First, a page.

The University of Wisconsin Press


Literature and Criticism


 

Influence and Intertextuality in Literary History
Edited by Jay Clayton and Eric Rothstein

This important collection explores and clarifies two of the most contested ideas in literary theory today, influence and intertextuality. The study of influence tends to center on major authors and canonical works, identifying prior documents as “sources” or “contexts” for a given author. Intertextuality, on the other hand, is a concept unconcerned with authors as individuals; it treats all texts as part of a network of discourse that includes culture, history, and social practices as well as other literary works. In thirteen essays drawing on the entire spectrum of English and American literary history, this volume considers the relationship between these two terms—their rivalry, their kinship, their range of uses.

Debates about these two concepts have been crucial to the “new historicism” and the resurgence of interest in literary history. The essays in this volume employ a refreshing array of examples from that history—poetry of the Renaissance and the twentieth century, novels of the eighteenth through twentieth centuries, Old English texts, and postmodernist productions that have served as recurrent “intertexts” for contemporary theory. The contributors treat such currently vital questions as the role of the author, canon formation, gender, causality, and the social dimension of texts. They illuminate old assumptions and new ideas about agency that lie behind notions of influence, and they examine models of an anonymous textual field that lie behind notions of intertextuality.

The volume takes much of its character from its own intertextual origin as a group project of the English faculty at the University of Wisconsin–Madison. Though diverse in their academic interests, concerns, and experience, the contributors particpated in an ongoing intellectual exchange that is a model of how new scholarship can arise from dialogue.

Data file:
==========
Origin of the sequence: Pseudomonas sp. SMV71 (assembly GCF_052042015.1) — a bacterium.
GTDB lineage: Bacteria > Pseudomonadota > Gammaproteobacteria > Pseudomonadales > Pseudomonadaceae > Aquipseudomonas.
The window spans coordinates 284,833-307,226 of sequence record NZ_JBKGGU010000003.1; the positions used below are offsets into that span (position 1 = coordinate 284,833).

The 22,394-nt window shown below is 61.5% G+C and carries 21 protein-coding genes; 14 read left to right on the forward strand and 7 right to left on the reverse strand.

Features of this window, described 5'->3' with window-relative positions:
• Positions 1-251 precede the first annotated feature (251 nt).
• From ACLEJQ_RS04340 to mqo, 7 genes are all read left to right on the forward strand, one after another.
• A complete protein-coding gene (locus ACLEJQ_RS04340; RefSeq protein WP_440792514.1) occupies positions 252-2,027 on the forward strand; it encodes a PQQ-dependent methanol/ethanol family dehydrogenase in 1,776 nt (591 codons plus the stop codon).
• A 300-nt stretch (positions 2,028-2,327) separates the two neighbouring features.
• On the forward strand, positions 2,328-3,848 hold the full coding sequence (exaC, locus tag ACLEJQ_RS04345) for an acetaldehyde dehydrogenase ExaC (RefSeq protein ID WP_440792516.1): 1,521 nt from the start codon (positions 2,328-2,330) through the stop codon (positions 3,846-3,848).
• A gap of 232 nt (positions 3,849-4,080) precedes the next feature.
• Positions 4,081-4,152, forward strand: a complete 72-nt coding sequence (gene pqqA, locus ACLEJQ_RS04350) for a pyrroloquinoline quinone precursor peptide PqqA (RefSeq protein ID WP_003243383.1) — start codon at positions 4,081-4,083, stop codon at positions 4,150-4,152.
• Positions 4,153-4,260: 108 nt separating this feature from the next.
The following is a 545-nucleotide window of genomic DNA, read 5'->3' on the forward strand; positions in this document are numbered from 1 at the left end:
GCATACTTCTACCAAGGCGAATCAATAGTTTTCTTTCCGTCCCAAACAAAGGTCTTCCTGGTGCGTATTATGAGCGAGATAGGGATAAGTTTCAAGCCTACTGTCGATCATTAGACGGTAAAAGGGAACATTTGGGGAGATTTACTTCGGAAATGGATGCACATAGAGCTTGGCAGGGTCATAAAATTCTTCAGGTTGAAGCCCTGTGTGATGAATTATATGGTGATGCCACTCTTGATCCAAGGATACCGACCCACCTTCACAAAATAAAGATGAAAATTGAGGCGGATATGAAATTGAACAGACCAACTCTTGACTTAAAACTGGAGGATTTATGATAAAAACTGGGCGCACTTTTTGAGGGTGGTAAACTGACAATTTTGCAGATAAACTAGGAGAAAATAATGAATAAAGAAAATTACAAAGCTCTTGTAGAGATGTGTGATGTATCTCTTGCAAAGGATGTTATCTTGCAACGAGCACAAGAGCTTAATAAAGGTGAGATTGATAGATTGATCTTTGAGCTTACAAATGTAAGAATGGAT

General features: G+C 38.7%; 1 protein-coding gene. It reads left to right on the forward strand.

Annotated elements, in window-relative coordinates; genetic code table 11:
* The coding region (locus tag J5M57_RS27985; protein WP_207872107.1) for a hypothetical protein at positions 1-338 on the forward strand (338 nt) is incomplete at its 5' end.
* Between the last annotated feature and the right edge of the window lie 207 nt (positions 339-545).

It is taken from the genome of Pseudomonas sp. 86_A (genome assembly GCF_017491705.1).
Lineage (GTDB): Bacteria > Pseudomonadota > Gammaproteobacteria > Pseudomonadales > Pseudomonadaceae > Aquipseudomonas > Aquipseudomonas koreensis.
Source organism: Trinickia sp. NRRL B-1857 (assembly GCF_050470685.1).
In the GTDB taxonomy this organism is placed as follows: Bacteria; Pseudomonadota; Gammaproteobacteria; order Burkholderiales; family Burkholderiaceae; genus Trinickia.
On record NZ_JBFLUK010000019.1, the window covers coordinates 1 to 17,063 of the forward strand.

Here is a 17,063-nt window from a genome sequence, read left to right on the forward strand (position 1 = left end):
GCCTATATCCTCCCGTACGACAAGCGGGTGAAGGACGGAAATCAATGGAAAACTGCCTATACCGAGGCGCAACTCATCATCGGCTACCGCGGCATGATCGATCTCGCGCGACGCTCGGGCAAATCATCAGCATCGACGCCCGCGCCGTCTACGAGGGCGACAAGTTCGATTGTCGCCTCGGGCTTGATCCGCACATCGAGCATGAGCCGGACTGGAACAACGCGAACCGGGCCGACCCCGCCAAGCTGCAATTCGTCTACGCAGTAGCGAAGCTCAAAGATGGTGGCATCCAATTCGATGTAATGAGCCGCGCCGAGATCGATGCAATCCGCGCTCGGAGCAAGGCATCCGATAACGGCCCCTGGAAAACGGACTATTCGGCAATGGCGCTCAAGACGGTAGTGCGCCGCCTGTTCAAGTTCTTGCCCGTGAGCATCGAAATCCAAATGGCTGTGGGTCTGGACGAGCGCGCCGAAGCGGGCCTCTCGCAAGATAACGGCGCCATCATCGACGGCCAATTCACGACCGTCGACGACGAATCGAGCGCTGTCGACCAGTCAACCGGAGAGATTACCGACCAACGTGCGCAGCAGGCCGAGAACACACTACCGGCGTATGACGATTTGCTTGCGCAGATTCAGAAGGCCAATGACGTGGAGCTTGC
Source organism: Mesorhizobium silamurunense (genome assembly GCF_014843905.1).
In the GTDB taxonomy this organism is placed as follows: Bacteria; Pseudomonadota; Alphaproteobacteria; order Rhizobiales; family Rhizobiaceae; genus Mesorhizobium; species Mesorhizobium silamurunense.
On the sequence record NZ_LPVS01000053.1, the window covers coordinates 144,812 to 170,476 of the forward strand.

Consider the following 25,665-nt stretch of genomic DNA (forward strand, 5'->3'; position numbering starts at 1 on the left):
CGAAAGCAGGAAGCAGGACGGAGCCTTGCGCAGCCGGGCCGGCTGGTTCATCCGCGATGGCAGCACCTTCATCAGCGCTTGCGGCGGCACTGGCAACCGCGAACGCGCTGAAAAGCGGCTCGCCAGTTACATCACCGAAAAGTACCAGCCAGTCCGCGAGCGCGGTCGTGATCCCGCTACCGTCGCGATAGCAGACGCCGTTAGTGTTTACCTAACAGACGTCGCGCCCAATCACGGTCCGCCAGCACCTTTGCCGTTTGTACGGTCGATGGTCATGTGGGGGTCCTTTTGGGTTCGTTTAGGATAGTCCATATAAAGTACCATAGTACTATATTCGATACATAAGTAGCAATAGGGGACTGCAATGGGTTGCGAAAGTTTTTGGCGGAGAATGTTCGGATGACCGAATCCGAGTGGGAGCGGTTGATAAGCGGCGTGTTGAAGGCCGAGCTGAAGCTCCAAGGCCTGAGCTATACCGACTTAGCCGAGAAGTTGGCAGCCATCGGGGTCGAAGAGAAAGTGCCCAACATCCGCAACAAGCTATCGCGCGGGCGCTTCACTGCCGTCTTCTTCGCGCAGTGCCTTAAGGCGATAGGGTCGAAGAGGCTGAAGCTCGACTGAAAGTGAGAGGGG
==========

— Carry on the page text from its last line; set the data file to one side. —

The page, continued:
Jay Clayton
is associate professor of English at Vanderbilt University and the author of Romantic Vision and the Novel. Eric Rothstein is the Edgar W. Lacy Professor of English at the University of Wisconsin–Madison. His several books include Restoration Tragedy: Form and the Process of Change and Restoration and Eighteenth-Century Poetry.


Media & bookseller inquiries regarding review copies, events, and interviews can be directed to the publicity department at publicity@uwpress.wisc.edu or (608) 263-0734. (If you want to examine a book for possible course use, please see Course Books in the left sidebar. If you want to examine a book for possible rights licensing, please see Rights & Permissions in the left sidebar.)




November 1991

LC: 91-011892 PR
360 pp. 6 x 9

Book icon Paper $19.95 s
ISBN 978-0-299-13034-3
Cloth OUT OF PRINT
ISBN 978-0-299-13030-5
Shopping cart ADD TO CART
  Review cart contents
Secure checkout

 

Home | Books | Journals | Events | Textbooks | Authors | Related | Search | Order | Contact

If you have trouble accessing any page in this web site, contact our Web manager.
E-mail: webmaster@uwpress.wisc.edu

Updated 10/13/2014

© 2012, The Board of Regents of the University of Wisconsin System